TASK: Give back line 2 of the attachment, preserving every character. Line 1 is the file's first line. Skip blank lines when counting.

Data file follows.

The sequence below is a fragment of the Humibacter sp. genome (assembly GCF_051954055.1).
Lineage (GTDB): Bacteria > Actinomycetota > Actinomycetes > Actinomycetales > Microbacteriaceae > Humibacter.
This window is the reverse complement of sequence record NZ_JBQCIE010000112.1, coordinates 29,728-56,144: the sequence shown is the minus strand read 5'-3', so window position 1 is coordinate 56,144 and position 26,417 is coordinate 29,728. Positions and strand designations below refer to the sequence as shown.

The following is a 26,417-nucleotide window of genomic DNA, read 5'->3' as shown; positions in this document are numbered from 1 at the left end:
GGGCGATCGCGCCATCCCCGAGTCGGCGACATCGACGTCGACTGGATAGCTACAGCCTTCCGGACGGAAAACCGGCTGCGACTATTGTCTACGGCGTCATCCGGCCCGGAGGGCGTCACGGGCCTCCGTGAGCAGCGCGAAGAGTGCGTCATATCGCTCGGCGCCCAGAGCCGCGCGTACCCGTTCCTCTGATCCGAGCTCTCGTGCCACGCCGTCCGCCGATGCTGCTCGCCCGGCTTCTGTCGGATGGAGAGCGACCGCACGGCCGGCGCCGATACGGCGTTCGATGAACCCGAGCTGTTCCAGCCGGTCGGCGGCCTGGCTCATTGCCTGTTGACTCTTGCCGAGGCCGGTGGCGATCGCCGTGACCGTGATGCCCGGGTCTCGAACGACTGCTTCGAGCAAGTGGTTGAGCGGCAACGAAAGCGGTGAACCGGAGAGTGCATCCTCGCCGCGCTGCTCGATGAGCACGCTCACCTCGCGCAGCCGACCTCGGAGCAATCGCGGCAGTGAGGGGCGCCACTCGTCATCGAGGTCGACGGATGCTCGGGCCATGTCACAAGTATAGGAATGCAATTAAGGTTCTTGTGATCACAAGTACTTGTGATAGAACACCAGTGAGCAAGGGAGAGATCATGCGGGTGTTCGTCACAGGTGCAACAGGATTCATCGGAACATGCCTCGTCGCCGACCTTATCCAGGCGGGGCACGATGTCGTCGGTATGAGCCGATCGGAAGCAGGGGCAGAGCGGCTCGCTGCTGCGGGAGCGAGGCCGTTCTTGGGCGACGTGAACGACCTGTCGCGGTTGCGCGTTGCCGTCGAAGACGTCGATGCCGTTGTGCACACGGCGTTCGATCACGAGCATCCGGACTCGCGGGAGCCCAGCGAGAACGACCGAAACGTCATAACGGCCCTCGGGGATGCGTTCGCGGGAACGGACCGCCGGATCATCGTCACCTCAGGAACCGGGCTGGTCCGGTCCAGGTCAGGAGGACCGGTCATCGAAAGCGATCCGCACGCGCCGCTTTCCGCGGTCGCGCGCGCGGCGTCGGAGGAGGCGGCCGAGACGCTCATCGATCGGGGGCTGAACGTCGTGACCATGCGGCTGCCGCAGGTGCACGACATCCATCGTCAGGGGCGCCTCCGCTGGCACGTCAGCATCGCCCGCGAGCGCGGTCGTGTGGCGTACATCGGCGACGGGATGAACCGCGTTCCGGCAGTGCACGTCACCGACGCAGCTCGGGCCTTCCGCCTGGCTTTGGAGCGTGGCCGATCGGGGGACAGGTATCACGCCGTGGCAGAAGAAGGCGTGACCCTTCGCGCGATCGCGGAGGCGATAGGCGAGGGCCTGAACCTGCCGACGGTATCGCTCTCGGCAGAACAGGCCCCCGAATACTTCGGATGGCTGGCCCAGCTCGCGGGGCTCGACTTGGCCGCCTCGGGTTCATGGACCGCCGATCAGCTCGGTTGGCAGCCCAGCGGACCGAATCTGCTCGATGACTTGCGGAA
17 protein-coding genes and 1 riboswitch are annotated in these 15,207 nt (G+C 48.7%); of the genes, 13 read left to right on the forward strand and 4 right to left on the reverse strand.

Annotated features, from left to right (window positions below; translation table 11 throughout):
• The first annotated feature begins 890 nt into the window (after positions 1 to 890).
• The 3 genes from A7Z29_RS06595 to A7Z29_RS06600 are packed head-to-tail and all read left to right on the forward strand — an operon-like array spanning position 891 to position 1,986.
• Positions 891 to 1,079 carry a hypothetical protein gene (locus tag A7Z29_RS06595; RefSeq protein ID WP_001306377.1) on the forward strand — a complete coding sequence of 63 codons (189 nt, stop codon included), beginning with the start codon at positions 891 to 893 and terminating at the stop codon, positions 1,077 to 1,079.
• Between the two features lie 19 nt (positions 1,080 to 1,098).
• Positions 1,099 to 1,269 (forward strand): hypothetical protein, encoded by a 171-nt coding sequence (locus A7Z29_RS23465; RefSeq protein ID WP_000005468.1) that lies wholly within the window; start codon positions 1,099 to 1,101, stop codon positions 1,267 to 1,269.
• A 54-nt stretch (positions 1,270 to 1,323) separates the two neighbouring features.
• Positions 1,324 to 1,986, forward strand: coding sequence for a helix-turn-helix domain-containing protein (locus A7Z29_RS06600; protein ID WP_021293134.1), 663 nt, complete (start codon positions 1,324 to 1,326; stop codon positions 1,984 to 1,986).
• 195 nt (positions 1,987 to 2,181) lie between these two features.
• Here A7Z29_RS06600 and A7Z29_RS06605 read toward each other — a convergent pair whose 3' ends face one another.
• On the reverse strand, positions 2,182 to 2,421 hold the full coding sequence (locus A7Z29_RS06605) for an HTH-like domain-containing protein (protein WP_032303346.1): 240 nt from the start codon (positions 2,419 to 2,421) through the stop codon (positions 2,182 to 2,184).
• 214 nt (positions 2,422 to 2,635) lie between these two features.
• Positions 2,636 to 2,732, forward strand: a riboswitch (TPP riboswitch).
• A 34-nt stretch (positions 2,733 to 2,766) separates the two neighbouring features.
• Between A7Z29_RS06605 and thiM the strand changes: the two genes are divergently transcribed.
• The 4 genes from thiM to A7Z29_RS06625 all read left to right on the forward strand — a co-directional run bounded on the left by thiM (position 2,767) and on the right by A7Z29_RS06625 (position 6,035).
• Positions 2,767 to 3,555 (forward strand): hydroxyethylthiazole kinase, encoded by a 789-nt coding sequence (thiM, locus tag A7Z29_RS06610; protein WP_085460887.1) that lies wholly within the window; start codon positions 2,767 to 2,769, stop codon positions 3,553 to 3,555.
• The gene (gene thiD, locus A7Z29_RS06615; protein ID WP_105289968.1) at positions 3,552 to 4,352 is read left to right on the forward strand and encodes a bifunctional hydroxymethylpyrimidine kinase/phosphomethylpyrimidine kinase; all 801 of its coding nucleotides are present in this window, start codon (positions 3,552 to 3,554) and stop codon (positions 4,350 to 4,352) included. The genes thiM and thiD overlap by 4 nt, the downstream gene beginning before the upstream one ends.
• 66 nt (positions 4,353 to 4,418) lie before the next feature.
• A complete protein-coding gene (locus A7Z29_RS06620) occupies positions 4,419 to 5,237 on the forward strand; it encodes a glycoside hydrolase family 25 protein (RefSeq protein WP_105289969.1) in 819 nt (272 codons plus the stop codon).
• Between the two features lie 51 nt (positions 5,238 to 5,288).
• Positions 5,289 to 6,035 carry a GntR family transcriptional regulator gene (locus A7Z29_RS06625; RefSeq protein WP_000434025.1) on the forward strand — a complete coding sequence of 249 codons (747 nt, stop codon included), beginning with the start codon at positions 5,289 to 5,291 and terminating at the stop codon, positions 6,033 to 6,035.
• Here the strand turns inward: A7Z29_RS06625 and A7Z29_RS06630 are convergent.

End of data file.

Lineage (GTDB): Bacteria > Actinomycetota > Actinomycetes > Actinomycetales > Microbacteriaceae > Humibacter.